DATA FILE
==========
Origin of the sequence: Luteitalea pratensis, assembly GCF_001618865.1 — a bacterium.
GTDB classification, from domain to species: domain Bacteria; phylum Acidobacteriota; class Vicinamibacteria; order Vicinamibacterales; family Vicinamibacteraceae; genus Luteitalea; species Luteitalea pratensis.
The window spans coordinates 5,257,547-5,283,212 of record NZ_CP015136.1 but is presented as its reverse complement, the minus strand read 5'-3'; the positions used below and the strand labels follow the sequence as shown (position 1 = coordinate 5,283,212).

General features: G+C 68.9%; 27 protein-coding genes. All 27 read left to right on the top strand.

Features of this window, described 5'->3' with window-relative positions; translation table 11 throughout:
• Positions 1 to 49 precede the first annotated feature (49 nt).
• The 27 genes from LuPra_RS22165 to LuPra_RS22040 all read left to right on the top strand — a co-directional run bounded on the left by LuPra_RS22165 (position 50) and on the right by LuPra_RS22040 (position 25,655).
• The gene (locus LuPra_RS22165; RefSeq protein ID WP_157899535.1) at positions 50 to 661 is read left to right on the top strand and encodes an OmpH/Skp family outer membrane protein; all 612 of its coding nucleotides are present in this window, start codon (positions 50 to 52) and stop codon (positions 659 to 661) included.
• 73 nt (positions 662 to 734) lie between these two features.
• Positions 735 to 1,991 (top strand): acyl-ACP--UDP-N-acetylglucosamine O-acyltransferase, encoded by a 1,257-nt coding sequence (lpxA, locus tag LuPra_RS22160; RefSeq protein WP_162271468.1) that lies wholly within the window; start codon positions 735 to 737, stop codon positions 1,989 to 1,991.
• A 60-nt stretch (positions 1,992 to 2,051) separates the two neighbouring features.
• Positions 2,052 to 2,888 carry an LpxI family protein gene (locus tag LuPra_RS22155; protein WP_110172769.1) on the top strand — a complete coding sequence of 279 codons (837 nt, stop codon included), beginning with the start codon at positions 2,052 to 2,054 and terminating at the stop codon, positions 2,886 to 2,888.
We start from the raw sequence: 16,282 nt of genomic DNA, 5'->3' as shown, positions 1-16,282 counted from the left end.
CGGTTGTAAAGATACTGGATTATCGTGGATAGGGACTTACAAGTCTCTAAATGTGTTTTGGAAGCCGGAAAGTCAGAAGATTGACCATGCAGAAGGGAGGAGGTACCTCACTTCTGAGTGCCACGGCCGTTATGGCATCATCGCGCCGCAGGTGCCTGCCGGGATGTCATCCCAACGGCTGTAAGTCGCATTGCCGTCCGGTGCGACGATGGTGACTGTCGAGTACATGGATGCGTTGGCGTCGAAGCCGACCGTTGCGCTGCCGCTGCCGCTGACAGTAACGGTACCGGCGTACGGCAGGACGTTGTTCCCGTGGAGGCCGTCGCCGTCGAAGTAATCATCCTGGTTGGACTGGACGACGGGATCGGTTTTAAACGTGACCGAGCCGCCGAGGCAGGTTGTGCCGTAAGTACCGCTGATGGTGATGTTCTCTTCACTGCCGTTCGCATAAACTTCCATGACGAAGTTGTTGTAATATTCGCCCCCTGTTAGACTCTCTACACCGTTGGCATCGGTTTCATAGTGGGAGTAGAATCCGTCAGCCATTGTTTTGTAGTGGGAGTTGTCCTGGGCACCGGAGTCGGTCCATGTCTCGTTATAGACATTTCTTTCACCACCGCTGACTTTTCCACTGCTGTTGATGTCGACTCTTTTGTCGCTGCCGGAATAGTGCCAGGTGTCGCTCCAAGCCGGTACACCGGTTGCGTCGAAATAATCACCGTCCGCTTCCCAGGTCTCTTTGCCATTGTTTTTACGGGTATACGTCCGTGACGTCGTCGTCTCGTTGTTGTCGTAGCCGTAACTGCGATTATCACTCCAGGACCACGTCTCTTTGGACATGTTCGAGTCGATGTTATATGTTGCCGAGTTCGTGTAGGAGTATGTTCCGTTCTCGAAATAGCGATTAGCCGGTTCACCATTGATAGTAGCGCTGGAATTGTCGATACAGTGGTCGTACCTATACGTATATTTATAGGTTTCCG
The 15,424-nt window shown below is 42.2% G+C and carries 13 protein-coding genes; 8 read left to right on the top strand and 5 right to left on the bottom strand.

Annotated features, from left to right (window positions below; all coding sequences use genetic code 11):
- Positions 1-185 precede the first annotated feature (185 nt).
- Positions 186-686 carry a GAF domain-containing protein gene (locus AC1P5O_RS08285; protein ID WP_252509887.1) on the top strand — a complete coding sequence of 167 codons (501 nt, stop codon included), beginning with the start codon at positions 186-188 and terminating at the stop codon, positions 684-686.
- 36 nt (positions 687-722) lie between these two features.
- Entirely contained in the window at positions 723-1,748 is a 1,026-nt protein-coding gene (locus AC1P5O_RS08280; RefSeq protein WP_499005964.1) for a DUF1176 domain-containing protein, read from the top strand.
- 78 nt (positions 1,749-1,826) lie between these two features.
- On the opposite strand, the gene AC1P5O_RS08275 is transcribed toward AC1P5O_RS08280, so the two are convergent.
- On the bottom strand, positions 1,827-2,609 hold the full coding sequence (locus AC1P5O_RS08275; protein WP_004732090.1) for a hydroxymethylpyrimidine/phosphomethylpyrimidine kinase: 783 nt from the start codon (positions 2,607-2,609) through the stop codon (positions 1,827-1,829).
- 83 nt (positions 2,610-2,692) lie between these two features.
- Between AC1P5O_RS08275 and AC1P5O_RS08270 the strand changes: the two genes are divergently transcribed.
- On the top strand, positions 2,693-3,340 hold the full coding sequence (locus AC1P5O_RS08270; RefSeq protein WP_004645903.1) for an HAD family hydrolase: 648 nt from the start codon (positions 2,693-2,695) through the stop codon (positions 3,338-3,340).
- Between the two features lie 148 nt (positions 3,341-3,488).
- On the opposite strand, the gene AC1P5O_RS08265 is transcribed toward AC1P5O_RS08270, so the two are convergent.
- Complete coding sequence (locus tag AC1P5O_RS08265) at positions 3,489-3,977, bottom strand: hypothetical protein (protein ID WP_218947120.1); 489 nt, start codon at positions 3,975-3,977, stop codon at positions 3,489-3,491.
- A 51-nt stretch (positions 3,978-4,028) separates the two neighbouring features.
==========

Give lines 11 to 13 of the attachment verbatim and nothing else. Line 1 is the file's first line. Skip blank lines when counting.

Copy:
• A 60-nt stretch (positions 1,992 to 2,051) separates the two neighbouring features.
• Positions 2,052 to 2,888 carry an LpxI family protein gene (locus tag LuPra_RS22155; protein WP_110172769.1) on the top strand — a complete coding sequence of 279 codons (837 nt, stop codon included), beginning with the start codon at positions 2,052 to 2,054 and terminating at the stop codon, positions 2,886 to 2,888.
We start from the raw sequence: 16,282 nt of genomic DNA, 5'->3' as shown, positions 1-16,282 counted from the left end.